The underdetermination of interdisciplinarity: theory and curriculum design in undergraduate higher education

Morrison, David (2015) The underdetermination of interdisciplinarity: theory and curriculum design in undergraduate higher education. PhD thesis, University of Glasgow.

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Abstract

Interdisciplinarity in higher education is a widely used but poorly understood term. There is a wealth of literature about the topic, but beneath the surface details very little of it agrees. Further, what attempts have been made to engage with pedagogies of interdisciplinarity in the undergraduate curriculum often suggest dubious programmes of ‘minimal understanding’ or ‘adequacy’. These are consistent only in their inconsistency and lack of standard qualifications, and are often short lived. This thesis explores why there is no consensus on interdisciplinarity, and why there is no consistently effective undergraduate curriculum to develop it, and seeks to resolve both questions via a range of empirical evidence from fields which have not heretofore been applied to interdisciplinarity research. Three problems are identified in the current research: self-contradictory pedagogic models; a general lack of reliable evidence for theories; and a lack of engagement with relevant educational and psychological research. Taking a pragmatic approach to evidence I review the existing educational research on disciplinarity and the psychological research on expertise, knowledge transfer, collaborative cognition and categorisation to see if these can yield more consistent and empirical foundations for an understanding of interdisciplinarity. The culmination of this research soundly undermines several of the persistent but ill-evidenced models of interdisciplinarity in the literature, namely pluralism, disciplinary essentialism, and competency-based models, and establishes a more coherent approach to interdisciplinary curricula. Taking the view that a model is not complete without connection to practice, I have also interviewed current academics in the ‘interdisciplinary’ field of Medieval Studies to correlate the psychological evidence with praxis. Ultimately, interdisciplinarity as a ‘thing’ or a stable academic identity is refuted in favour of interdisciplinarity as a particular focus of skills-based curriculum. This focus should ideally be developed concurrently with matching skills in a disciplinary context in order to balance breadth and depth of learning. This thesis ends with some forward-thinking considerations of curriculum models which could facilitate a balanced disciplinary and interdisciplinary approach in practice.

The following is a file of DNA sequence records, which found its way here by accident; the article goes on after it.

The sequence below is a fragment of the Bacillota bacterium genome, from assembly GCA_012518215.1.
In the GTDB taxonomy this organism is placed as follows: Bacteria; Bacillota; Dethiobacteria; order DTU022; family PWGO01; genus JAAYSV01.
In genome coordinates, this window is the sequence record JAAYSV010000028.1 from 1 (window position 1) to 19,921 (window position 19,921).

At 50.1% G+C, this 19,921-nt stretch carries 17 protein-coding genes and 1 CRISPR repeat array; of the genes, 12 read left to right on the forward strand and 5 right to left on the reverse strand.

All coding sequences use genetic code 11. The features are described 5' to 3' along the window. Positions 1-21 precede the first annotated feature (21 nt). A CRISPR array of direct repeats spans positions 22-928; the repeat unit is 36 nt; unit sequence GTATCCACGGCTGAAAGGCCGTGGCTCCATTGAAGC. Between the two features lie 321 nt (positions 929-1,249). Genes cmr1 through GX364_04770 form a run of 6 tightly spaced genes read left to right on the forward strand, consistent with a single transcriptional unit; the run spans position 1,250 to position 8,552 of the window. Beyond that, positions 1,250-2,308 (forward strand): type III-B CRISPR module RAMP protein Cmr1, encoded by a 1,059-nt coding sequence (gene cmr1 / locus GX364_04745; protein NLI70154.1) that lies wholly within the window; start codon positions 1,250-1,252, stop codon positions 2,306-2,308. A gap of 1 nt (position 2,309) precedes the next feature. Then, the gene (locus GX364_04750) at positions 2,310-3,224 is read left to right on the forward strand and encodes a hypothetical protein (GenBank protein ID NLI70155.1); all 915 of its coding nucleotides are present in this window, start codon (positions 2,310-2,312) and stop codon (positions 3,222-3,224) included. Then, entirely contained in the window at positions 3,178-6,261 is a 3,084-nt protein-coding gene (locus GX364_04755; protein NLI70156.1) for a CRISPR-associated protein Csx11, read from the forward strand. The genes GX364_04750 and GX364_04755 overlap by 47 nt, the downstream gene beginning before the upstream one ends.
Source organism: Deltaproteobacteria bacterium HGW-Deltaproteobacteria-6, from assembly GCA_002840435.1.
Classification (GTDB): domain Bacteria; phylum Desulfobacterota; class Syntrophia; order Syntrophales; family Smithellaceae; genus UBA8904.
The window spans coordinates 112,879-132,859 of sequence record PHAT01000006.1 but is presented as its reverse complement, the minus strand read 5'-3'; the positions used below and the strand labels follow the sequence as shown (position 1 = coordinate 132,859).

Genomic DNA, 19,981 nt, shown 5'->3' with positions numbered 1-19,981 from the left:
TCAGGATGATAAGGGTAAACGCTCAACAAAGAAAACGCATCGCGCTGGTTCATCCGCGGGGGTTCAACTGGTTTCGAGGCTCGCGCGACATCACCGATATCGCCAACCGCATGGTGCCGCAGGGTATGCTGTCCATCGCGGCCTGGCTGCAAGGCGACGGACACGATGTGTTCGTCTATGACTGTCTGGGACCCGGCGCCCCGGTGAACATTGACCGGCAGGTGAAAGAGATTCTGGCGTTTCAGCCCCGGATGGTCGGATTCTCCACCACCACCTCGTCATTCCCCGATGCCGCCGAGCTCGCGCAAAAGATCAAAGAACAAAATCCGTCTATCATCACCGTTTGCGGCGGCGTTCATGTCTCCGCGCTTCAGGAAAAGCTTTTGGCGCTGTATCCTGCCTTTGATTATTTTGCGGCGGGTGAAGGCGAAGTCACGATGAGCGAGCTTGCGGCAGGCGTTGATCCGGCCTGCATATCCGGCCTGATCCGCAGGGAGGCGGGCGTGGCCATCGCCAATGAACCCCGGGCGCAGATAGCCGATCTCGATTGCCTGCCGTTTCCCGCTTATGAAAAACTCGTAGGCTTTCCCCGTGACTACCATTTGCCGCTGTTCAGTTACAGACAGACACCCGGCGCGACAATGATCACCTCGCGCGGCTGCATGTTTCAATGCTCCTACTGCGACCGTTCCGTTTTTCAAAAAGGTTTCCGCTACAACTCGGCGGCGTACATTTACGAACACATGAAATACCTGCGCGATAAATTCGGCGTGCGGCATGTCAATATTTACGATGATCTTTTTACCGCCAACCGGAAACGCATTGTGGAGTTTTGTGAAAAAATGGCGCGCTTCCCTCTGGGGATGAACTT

Item Type: Thesis (PhD)
Qualification Level: Doctoral
Keywords: Interdisciplinarity, Disciplinarity, Academic Disciplines, Expertise, Knowledge Transfer, Transactive Memory Systems, Medieval Studies, Humanities, Curriculum, Curriculum Design, Higher Education, Disciplines, Multi-disciplinarity, Transdisciplinarity, Pragmatism, Pragmatic, Epistemology
Subjects: L Education > L Education (General)
L Education > LB Theory and practice of education > LB2300 Higher Education
L Education > LB Theory and practice of education > LB2361 Curriculum
Colleges/Schools: College of Social Sciences > School of Education > Social Justice Place and Lifelong Education
Funder's Name: UNSPECIFIED
Supervisor's Name: Gunn, Professor Vicky and Broun, Professor Dauvit
Date of Award: 2015
Depositing User: Mr David Morrison
Unique ID: glathesis:2015-6094
Copyright: Copyright of this thesis is held by the author.
Date Deposited: 04 Mar 2015 08:43
Last Modified: 10 Mar 2015 16:52
URI: http://theses.gla.ac.uk/id/eprint/6094

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